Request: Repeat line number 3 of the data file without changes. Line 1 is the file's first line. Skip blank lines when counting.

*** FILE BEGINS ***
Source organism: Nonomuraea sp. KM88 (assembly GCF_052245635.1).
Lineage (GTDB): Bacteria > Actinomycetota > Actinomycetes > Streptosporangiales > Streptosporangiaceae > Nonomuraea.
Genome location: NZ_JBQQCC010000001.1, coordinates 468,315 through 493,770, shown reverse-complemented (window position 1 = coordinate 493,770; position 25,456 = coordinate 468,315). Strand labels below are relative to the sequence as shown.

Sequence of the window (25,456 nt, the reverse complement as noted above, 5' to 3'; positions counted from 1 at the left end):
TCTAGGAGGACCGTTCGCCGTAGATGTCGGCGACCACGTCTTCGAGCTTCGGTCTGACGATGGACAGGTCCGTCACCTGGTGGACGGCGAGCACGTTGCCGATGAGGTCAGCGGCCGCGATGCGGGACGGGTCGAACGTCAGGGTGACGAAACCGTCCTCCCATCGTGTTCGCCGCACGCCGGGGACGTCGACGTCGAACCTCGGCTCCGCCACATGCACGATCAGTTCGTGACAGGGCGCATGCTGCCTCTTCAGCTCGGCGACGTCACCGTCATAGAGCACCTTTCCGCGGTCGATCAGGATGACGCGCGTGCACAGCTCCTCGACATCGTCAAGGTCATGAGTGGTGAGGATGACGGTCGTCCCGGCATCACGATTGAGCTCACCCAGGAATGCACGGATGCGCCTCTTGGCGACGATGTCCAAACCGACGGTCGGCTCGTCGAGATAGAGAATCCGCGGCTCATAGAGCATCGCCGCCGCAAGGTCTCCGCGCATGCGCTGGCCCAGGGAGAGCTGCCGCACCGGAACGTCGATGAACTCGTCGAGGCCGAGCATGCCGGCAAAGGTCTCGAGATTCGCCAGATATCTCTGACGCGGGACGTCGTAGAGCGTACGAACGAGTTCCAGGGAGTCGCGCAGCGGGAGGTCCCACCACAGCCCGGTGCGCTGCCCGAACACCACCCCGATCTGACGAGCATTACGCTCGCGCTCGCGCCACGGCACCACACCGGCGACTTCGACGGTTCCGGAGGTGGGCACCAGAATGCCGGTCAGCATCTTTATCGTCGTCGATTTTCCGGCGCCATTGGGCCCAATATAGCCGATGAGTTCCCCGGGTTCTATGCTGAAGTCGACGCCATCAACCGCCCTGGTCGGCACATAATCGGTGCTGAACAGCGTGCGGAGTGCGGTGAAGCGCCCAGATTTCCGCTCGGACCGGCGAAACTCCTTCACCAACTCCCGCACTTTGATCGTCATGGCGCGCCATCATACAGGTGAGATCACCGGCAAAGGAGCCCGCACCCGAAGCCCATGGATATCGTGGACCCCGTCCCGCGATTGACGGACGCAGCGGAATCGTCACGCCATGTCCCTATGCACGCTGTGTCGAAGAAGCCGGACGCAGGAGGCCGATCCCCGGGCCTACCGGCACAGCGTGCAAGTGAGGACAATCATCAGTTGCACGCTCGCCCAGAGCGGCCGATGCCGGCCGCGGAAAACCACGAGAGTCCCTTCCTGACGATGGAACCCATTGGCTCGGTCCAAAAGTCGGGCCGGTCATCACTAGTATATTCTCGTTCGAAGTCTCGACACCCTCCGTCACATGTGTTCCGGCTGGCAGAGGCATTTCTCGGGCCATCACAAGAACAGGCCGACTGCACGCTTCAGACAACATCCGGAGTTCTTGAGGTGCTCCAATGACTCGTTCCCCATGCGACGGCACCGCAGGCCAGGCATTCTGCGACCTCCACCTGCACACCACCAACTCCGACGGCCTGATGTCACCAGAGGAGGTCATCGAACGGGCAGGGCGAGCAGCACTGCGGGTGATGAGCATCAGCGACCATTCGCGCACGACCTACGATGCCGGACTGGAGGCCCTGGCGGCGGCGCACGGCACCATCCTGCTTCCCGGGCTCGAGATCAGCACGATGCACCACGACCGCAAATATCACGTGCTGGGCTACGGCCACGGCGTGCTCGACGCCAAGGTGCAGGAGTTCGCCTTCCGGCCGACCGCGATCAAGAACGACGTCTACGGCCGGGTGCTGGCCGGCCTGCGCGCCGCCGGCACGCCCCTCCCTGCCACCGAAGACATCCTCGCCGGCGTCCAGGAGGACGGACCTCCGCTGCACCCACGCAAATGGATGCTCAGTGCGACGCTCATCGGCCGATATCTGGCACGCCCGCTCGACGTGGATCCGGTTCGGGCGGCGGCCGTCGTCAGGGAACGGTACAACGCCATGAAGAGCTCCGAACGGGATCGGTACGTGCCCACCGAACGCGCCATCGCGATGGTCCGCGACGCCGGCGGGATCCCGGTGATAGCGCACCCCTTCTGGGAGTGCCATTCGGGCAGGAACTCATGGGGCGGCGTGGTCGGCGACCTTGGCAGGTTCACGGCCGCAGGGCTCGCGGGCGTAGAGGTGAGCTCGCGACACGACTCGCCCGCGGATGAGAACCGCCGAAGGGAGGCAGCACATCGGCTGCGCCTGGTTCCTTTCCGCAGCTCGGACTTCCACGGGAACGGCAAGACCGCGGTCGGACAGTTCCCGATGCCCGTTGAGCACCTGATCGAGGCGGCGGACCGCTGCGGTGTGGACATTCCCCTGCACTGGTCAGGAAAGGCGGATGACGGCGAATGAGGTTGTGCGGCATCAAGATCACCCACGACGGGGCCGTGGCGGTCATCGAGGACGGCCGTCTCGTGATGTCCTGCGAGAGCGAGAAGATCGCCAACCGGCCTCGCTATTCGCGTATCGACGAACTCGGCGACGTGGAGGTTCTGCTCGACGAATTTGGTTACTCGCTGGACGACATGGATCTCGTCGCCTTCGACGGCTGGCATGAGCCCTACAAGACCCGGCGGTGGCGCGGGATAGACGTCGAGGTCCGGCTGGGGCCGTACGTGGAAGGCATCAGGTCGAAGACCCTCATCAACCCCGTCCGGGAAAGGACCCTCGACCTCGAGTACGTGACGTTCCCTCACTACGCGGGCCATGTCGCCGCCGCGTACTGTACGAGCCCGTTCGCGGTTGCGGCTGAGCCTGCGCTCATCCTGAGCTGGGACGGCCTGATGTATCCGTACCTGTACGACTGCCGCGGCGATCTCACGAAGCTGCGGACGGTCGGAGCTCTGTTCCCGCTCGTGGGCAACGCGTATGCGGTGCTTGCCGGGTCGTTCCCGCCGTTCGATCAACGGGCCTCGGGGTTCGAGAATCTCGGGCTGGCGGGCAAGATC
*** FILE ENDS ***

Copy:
Genome location: NZ_JBQQCC010000001.1, coordinates 468,315 through 493,770, shown reverse-complemented (window position 1 = coordinate 493,770; position 25,456 = coordinate 468,315). Strand labels below are relative to the sequence as shown.